Every year Dan and I watch our favorite Christmas movies.  This year has proven to be no different.  If anything, it is most important because we are moving and due to staging of the home, there is no sign of Christmas within my current four walls.


So bring on my list of holiday traditions and a good dosage of John Hughes.


One movie that I have to watch every year is Home Alone.  There is something magical about being from Chicago and seeing that movie at Christmastime.  Or maybe it’s the sparkle in the easy access I have to visit the actual house in gorgeous Winnetka.


Or this year, maybe it’s because I see little physical resemblances in my son, Ferris, and Kevin McCallister.


So, fireplace roaring, cozy blanket and soft pillow on the couch, Dan and I nestled ourselves in our family room with our pets and watched the Chicago holiday classic, and this year, I saw myself connecting with a new character.  It wasn’t my 90’s crush, Macaulay Culkin.  It wasn’t the dreamy home at 671 Lincoln Ave that I aspire to decorate like.


It was the mom, Catherine O’Hara’s character, Kate.


As I watched the scenes from a different perspective, a mother myself, I realized how big of a role she plays in the movie.  Sure the funny scenes are with Kevin, Marv, and Harry, but the emotional, real Christmas glue was the relationship between Kevin and his mom.


Kate McCallister is a busy woman.  She and her husband provide for their family, it is clear that they host and pay for everything, and they deal with everyday, real life family chaos.


She is completely and beautifully normal.


But the lines that she has, I often find myself saying the exact same things at moments of my everyday life.


Going through IVF to have Ferris, leaving a guaranteed paycheck to start a business of my own so I could be closer to him, and never letting loose of pulling it together to host and create memories for Ferris, my family and friends often has me looking in the mirror and muttering to myself, “What kind of a mother am I?”


When Ferris has been sick or hurt or crying for me, to take away any pain he has, I have often said, “If I have to sell my soul to the devil himself...”


I often screw up some way or another on a daily basis, and when I cause my son to cry or see something that I could have prevented, I, too, drop to my knees to tell him, “I am so sorry.”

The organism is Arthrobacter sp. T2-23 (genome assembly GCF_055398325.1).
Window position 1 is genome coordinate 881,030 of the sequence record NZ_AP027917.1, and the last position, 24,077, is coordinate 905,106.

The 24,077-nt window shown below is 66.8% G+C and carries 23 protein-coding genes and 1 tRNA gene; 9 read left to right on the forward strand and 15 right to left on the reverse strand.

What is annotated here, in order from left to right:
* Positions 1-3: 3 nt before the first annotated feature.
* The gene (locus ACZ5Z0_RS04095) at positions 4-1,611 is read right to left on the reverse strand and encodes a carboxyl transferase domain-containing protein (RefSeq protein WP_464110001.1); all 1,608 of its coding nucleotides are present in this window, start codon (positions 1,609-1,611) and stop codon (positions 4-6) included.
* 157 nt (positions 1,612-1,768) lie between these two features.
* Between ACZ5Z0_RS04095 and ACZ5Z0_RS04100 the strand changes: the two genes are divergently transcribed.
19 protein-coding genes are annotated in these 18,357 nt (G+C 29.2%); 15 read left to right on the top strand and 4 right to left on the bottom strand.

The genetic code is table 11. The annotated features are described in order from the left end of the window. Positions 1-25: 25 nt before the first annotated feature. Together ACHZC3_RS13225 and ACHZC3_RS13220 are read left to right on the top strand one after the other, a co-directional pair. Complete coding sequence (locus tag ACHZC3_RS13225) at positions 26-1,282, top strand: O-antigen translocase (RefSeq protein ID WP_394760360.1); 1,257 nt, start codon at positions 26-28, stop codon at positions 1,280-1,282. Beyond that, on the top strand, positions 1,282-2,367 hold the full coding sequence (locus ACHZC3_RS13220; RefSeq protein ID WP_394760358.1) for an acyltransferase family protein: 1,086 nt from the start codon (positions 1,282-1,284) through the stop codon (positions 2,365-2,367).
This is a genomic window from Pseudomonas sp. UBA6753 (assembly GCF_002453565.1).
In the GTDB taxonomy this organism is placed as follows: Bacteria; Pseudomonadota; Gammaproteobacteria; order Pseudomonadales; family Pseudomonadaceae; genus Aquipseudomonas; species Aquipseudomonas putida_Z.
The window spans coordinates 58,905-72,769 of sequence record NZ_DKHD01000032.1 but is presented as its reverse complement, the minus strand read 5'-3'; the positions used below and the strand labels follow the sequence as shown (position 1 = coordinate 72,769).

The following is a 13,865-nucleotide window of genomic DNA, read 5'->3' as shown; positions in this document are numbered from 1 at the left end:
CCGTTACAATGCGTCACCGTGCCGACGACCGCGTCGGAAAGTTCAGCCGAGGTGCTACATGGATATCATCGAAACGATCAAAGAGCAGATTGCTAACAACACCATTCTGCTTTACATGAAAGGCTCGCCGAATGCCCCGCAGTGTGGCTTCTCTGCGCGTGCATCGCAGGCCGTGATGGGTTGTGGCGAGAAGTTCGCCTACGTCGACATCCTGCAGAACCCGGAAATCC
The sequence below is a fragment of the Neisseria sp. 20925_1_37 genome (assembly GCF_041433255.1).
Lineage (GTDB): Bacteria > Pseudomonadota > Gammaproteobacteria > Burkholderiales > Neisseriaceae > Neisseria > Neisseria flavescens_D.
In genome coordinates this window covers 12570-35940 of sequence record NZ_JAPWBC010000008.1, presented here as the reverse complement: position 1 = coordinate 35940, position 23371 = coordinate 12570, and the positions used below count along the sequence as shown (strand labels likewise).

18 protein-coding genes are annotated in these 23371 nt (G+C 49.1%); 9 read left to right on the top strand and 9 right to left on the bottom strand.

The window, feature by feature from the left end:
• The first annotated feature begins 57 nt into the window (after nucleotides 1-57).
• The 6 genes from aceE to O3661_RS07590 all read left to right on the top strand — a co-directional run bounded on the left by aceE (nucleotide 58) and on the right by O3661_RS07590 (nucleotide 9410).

Because even though Ferris is almost 20 months and Kevin was a bit older, both Kate and I have something in common:  We know what life is like without our son.


It’s the scariest feeling in the world.


Infertility and IVF taught me that there are no guarantees in life, and after my miscarriage, I didn’t know how motherhood was going to fit into my life plans.


How good of a mother could I be if I cannot even carry my own baby?


Then I do have a baby and when I get angry or frustrated or yell, I feel terrible inside because I wanted this child so badly, and yet, I can get overwhelmed and feel like I am not doing enough to make him happy.


Family is the greatest gift.  There is no dollar amount on it, and you really don’t appreciate it until it is gone sometimes.


I told Dan over a year ago that when I was pregnant, I secretly wanted a son.  I have witnessed some of the greatest relationships of all time between a mother and a son, and deep down, I wanted that, too.  And although I will never know in this lifetime who my baby was that did not make it into my arms, perhaps that angel baby knew more of what I was meant to have and give my life’s purpose to by paving my body to carry and deliver Ferris.


Because like Kate and Kevin, Ferris and I have a special bond.  I would sell everything I have on me, ride a truck with complete Polka strangers, and go to the ends of the Earth to get home to my son.


Infertility and IVF.


Miscarriage and a healthy pregnancy.


The ability to celebrate a second Christmas with my little blonde miracle.


Home Alone…a definite must-see year after year after in my house.